Whitney Johnson is a leading thinker on driving innovation via personal disruption and a co-founder of Clayton Christensen’s investment firm Rose Park Advisors. A TEDx speaker, author of Dare, Dream, Do: Remarkable Things Happen When You Dare to Dream, and regular contributor to the Harvard Business Review, Whitney is available for both speaking and consulting. You can follow her on Linkedin here.
Where There’s a Why, There’s a Way
At least once a week, I hear my son, a sophomore in high school, say, “What is the point of school? I am never going to use [insert subject] again.” He may or may not, depending on his chosen profession. My counter argument tends to be, “You may not use all of it. Some of it you will. Regardless, good grades get you into college, and knowing how to work gets you into a happy life.” On days when I’m desperate, or just exasperated, I huff (and I puff), “Do it because I said to.” At which point I lament aloud, “Why doesn’t he have a vision for what his future might hold?”
In her provocative piece, “The Last Thing You Need Is Vision,” Jesse Lyn Stoner explores the notion that “vision is overrated.” She doesn’t think it is, but she has me wondering if I do. In all my work on dreaming and disrupting, I place an emphasis on the discovery-driven approach — you can’t see the end from the beginning when you play where no one else is playing, so simply start. There is little in my writing on the endpoint, or vision.
As I consider my apparent double talk, am I really suggesting that vision is overrated? Compare Abraham Lincoln to Ulysses S. Grant, says negotiating expert Jim Camp. Lincoln had a vision of saving the Union at any cost. As a general of the Union troops, Grant hewed without hesitation to Lincoln’s vision. “But as a president, Grant was a failure, taking bad advice, making bad decisions, mainly because he didn’t know why he was president and what he hoped to accomplish.” To paraphrase Proverbs, Where there is no vision, we really do perish.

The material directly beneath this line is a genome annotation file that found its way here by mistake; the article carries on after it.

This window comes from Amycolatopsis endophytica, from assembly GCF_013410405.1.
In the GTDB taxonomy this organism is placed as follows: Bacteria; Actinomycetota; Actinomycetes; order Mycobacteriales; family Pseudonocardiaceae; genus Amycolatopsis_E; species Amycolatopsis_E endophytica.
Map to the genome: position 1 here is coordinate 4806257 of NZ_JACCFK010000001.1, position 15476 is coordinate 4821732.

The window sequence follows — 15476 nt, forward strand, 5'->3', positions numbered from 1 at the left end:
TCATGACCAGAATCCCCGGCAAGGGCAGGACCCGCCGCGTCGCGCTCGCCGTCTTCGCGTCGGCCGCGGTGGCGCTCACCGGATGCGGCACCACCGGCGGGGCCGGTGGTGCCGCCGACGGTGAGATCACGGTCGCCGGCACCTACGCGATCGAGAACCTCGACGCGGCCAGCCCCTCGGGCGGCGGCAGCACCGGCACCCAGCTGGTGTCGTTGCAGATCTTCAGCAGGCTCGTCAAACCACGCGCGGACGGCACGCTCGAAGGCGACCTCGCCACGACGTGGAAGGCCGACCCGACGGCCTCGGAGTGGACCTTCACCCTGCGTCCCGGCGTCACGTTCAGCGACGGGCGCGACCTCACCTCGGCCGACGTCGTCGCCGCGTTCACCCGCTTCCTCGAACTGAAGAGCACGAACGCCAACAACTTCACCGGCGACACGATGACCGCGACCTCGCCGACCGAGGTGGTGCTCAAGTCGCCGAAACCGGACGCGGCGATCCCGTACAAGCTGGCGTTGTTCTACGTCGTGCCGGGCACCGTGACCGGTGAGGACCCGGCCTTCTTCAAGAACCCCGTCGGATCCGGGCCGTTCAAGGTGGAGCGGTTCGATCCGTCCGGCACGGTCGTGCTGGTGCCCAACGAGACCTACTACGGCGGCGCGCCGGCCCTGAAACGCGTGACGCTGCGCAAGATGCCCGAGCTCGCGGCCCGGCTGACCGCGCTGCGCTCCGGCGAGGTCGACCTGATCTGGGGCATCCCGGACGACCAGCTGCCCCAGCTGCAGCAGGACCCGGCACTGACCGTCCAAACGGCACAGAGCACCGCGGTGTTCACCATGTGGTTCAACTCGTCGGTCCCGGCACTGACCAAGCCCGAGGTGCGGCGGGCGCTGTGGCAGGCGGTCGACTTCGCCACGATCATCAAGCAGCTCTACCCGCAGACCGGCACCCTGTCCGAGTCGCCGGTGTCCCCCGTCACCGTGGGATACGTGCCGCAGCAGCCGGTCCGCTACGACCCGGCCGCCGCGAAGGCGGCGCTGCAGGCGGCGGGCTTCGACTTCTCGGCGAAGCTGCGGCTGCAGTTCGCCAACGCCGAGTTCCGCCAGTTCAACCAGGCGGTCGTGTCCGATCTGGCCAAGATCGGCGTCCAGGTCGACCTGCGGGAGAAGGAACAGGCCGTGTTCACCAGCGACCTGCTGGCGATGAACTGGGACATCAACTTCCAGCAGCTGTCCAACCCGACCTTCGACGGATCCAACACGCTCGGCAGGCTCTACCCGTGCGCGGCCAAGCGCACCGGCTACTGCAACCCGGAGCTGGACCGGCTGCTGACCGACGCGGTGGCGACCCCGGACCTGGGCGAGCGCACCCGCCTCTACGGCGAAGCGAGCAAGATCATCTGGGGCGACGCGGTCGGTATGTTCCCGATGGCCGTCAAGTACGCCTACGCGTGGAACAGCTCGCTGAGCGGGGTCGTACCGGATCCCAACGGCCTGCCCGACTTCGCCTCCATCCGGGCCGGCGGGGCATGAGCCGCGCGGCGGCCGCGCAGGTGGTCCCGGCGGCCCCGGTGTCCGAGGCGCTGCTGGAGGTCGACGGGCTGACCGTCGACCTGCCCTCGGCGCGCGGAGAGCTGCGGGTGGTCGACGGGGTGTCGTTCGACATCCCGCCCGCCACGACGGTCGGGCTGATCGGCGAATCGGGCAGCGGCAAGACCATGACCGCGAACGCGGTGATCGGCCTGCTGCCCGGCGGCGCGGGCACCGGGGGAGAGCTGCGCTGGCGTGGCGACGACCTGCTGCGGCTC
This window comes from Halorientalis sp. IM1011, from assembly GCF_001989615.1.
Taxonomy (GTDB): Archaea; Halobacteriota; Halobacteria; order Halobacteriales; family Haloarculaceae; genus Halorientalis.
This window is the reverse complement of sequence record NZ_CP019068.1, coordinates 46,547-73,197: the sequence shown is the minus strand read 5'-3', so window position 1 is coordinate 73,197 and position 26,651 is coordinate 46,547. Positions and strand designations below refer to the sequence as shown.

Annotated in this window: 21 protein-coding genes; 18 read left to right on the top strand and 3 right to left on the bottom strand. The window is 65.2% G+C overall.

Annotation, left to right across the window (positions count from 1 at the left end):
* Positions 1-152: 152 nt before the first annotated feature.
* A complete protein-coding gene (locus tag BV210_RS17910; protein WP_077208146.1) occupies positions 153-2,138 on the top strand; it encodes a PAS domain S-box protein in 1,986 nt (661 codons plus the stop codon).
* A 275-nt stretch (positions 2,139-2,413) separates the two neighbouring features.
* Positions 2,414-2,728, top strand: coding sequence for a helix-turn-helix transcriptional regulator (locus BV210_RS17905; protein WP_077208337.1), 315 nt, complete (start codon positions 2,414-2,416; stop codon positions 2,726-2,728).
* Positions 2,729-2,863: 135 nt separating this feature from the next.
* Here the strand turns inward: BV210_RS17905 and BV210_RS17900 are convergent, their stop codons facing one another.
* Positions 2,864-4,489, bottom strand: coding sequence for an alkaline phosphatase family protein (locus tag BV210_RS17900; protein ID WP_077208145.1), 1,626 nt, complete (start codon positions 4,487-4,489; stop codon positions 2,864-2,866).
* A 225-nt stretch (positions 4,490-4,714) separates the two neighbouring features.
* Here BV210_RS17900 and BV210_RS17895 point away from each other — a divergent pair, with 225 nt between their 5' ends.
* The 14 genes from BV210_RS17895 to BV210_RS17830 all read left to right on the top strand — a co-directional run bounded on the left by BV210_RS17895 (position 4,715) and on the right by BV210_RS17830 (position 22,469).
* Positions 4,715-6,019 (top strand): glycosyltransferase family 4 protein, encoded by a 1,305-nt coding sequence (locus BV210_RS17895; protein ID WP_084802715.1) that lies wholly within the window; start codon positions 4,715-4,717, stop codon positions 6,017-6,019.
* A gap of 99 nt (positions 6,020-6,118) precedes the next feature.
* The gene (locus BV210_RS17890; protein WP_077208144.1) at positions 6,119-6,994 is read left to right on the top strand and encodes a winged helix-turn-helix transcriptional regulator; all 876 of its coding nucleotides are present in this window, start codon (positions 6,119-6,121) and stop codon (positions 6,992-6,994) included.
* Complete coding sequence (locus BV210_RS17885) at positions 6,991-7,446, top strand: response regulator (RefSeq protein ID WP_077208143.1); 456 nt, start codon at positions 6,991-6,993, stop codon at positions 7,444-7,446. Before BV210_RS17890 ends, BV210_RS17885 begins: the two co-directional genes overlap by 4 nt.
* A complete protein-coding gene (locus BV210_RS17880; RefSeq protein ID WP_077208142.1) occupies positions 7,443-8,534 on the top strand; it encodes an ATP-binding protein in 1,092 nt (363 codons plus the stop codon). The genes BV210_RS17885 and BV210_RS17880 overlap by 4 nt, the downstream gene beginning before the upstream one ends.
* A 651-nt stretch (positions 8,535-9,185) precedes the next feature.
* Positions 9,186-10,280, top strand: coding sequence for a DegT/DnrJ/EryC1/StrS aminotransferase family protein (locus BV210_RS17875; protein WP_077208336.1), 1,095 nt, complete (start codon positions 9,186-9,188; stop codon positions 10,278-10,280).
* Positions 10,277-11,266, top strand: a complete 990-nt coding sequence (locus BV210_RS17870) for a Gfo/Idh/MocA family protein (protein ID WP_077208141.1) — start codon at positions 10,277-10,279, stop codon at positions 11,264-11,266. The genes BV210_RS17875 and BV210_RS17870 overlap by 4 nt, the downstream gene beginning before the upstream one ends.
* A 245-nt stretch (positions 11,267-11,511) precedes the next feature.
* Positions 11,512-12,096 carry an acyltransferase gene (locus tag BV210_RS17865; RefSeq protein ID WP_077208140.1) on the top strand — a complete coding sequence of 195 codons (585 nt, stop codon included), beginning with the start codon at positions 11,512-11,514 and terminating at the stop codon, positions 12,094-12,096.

Erin Newkirk, the founder of RedStamp, provides a good case study in grappling with this paradox. After the birth of her first child and a devastating diagnosis for her dad’s health, Erin’s life became overwhelmingly busy, so much so that she felt out-of-touch with those she loved. In trying to live in a world that she envisioned, Erin started an online reminder service mixed with high-end occasion cards. That was 2004. But as her business grew, what she envisioned became blurry, as she focused on fine paper and cards, the accoutrements of correspondence, rather than on relationships. Only when she pivoted and re-focused on making it easier for people to connect – and utilized mobile technology, which by 2008-2009 had become available, – did RedStamp evolve into an easy way to send correspondence not only via mail, but also e-mail, text messaging, Facebook and Twitter. RedStamp was just honored by Entrepreneur Magazine as 1 of 100 Brilliant Companies.
Once you know your greater purpose, there are lots of roads that will take you there. Consider, for example, the journey of a solitary e-mail message. Whenever you send an e-mail, it is broken up into packets. Those packets may travel the same route as all of the other packets in the message, or none of the routes. Ultimately, the route the packet travels is irrelevant, so long as the e-mail gets to the recipient. Or as Amar Bhide writes, 70% of all successful new businesses end up with a strategy different than the one they initially pursued.
General Grant knew his how. A purpose was harder to come by. When Erin Newkirk pulled her why into focus, she could discover her way to a how. I have only recently figured out my why – to help people believe it is their birthright to dream and disrupt. There are a gazillion routers, a google of hows, but there are very few whys. When we know our why, instead of seeing drudgery, we see discovery. Instead of aimless wandering, we see ourselves at the low-end of our personal S-curve. Once we know our why, there will be a how.